Inside The Mind Of Peter Harris
*First published in Surfing World issue #348, April 2014
In 1980, Peter Harris tookout the famed Stubbies contest in flawless overhead pipes, surfing his way through the trials and the main event to the final, defeating Hawaiian Dane Kealoha in front of 10,000 screaming Queenslanders, and making him the first rookie to ever win a major surfing event. It was a vindication of sorts for Peter who had been campaigning for local guys to get a start at the event since 77.
Placing 9th in the world and ‘Rookie of the Year’ got him an invite to The Duke contest at Waimea Bay in 1980, and another couple of years on the pro circuit which he soon lost interest in. He returned to shaping (a passion and skill he’d acquired as a grommet under the tutorage of Michael Peterson and Dick Van Straalen) and enjoying flawless days out his beloved point. Peter has worked as a firefighter since 89, has two grown sons and spends his spare time designing surfboards, surfing, writing and living an idyllic existense on Burleigh Headland with Angela, his partner of 25 years. These days, Peter is still won over by the eternal magic of wave riding and he has plenty to share on a range of different topics from a life spent soaked to the bone.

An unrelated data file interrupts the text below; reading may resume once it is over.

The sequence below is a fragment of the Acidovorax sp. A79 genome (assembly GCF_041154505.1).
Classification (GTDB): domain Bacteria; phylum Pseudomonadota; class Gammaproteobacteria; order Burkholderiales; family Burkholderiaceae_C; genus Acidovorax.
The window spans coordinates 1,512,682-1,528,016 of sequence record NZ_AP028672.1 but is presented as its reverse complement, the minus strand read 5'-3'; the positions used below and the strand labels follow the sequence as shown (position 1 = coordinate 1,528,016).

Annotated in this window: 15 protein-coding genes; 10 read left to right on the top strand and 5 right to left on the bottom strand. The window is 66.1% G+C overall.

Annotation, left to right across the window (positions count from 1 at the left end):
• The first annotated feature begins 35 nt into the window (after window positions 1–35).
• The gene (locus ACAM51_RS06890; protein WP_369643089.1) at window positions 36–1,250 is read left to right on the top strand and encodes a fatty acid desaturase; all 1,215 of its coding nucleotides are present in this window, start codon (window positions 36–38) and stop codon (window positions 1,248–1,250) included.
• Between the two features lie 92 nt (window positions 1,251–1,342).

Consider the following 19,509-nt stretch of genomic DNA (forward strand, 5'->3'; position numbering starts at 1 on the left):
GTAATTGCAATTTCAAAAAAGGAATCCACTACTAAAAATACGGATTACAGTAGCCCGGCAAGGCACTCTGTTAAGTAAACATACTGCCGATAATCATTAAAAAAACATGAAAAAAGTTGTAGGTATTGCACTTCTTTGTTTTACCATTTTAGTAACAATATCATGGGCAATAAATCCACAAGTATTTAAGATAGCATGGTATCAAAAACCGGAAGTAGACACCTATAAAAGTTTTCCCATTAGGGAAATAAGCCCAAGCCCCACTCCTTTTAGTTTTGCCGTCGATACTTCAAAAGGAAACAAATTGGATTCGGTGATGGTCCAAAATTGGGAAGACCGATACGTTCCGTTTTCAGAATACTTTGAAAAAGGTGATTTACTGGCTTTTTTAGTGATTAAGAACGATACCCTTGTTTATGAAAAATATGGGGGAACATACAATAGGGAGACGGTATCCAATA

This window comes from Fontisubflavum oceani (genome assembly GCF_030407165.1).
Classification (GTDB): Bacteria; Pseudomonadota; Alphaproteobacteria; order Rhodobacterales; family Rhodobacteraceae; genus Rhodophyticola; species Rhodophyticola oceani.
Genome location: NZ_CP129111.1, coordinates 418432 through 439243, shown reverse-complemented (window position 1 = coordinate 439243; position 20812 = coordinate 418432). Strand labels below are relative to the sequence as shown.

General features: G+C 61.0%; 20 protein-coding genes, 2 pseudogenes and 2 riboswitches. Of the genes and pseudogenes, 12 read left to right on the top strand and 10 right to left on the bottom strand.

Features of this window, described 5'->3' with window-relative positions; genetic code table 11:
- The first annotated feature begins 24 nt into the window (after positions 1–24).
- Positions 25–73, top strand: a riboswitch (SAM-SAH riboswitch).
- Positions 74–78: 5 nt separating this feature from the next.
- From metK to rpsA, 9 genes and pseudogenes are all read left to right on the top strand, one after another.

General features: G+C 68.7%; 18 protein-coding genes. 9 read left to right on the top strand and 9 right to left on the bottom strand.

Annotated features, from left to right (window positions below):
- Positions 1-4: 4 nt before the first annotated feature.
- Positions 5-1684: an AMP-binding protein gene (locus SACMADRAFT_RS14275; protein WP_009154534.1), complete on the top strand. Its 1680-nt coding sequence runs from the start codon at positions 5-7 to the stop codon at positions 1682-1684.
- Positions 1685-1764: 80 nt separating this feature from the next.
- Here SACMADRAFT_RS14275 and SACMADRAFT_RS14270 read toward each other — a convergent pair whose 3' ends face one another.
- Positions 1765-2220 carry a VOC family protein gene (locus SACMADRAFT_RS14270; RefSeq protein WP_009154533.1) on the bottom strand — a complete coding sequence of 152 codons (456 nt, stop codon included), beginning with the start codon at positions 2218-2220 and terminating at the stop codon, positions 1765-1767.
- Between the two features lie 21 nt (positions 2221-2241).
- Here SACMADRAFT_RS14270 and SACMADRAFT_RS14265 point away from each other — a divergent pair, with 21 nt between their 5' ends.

“I EXPERIENCED THAT MONUMENTAL, MOMENT OF MOMENTUM, I KNEW THAT I WOULD BE RIDING WAVES TILL I DIE.”
Surfing… From a very young age, surfing chose me, once I experienced that monumental, moment of momentum I knew that I would be riding waves till I die. Like anything that you feel passionate about, surfing is pure, in the moment, stoke. I am forever grateful to the Hawaiians for sharing their culture of wave riding.
Surfboards… A combination of art, science and function. The ancient Hawaiian craftsmen and the modern masters that design and make surfboards have always been the foundation of our culture. It can be fun shaping your own but there is nothing like a custom surfboard made by an experienced and talented artisan (so don’t screw them over, pay them all you can afford plus more). Sometimes when everything comes together at the right moment, you get a ‘magic’ surfboard, and that’s priceless.
Waves… Everything comes and goes in waves, flow with them, not against them. All types of waves are fun but long hollow waves are by far the best.
One fin… I reduced the drag from fins back to no fins at all and although finless is a lot of fun I found it limiting. Same with two, three or more fins, also fun, but also limiting in the opposite direction to no fins. It’s great sliding and doing tricks but I like to rock and roll. For me, one fin on a surfboard equals minimal drag, maximum control, and continuous flow. I have been working with John Mantle, who is designing and making modern, up-to-date, single-finned surfboards that work as well, if not better, than other modern surfboards (including thrusters). I am also fine tuning the fin’s thickness and foil to reduce drag even further, and to improve drive. Riding a modern single fin enhances your surfing experience, compliments your style, and is good for your back. The future of single fins is alive and well.